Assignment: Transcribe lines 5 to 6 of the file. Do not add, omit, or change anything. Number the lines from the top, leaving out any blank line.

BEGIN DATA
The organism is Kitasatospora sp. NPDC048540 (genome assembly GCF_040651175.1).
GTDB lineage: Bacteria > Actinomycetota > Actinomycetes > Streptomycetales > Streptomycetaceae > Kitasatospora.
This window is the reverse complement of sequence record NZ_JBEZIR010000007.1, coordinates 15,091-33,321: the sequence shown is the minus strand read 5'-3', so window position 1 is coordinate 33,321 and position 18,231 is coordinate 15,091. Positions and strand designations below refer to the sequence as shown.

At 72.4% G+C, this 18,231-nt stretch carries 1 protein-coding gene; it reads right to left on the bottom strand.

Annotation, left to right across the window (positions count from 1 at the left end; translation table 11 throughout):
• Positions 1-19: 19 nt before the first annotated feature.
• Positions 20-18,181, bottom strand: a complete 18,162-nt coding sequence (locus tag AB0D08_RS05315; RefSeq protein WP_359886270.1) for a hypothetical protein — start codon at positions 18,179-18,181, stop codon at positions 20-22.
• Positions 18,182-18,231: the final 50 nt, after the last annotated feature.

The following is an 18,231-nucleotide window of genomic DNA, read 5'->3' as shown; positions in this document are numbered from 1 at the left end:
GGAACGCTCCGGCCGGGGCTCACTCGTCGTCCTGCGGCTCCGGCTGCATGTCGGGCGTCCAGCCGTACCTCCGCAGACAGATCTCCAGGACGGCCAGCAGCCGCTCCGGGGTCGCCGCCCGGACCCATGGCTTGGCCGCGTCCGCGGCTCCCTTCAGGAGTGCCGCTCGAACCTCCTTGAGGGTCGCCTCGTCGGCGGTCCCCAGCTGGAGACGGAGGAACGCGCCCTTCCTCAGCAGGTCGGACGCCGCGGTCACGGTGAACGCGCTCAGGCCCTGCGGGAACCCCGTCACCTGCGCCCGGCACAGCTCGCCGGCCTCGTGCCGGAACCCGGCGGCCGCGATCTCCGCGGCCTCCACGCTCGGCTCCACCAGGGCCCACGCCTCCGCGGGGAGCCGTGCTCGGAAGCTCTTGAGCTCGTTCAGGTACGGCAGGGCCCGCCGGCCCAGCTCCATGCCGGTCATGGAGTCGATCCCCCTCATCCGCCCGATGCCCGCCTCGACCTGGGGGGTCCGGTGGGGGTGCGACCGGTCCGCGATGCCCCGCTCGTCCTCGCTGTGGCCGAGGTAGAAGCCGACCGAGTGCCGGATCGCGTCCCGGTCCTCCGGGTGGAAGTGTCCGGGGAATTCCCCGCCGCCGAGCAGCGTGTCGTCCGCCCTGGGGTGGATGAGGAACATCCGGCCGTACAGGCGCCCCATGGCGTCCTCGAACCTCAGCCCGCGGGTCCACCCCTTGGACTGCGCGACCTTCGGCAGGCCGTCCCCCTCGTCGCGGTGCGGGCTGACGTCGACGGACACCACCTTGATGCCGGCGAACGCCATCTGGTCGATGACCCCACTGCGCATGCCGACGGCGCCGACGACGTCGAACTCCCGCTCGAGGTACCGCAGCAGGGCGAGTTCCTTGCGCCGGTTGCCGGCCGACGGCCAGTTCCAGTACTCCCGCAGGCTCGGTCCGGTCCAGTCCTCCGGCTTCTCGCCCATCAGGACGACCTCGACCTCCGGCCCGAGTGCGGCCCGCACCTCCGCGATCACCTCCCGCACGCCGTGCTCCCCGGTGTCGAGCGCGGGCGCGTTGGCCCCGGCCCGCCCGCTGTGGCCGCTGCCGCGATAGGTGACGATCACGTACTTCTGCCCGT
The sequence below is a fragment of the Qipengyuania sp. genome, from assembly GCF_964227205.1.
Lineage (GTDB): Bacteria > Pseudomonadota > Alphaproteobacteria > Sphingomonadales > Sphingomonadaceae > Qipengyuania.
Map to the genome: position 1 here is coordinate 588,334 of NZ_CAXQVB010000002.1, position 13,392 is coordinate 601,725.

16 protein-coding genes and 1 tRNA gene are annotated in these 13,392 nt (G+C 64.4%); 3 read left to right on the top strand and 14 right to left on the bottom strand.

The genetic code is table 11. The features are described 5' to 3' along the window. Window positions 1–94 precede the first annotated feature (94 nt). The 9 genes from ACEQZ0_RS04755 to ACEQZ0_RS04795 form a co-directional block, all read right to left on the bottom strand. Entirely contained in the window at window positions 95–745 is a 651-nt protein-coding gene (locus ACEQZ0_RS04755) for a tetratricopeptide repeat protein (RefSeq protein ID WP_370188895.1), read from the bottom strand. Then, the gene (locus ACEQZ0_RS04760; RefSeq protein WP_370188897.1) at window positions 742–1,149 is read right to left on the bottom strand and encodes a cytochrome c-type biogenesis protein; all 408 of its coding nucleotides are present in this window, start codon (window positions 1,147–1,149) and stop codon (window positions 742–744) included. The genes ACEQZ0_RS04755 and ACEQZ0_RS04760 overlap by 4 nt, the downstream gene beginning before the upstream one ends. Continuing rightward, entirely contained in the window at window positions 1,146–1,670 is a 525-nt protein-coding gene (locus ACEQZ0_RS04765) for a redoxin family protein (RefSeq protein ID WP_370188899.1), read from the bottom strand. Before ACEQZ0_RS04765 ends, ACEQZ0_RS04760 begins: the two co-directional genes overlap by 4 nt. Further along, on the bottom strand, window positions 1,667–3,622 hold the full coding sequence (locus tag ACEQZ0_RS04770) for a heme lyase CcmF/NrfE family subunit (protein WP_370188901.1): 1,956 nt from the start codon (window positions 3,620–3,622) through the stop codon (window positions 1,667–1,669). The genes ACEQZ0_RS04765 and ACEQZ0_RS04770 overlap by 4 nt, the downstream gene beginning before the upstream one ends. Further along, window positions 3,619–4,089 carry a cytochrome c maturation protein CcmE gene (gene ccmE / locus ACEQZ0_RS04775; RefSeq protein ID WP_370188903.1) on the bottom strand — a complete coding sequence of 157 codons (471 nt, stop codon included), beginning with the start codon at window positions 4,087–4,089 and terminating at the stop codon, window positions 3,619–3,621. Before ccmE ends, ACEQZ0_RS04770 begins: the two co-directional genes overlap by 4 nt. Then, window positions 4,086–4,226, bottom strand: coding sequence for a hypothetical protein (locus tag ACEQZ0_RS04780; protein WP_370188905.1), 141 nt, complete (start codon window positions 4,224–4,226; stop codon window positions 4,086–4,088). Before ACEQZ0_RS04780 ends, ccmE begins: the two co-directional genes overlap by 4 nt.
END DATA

Annotation, left to right across the window (positions count from 1 at the left end; translation table 11 throughout):
• Positions 1-19: 19 nt before the first annotated feature.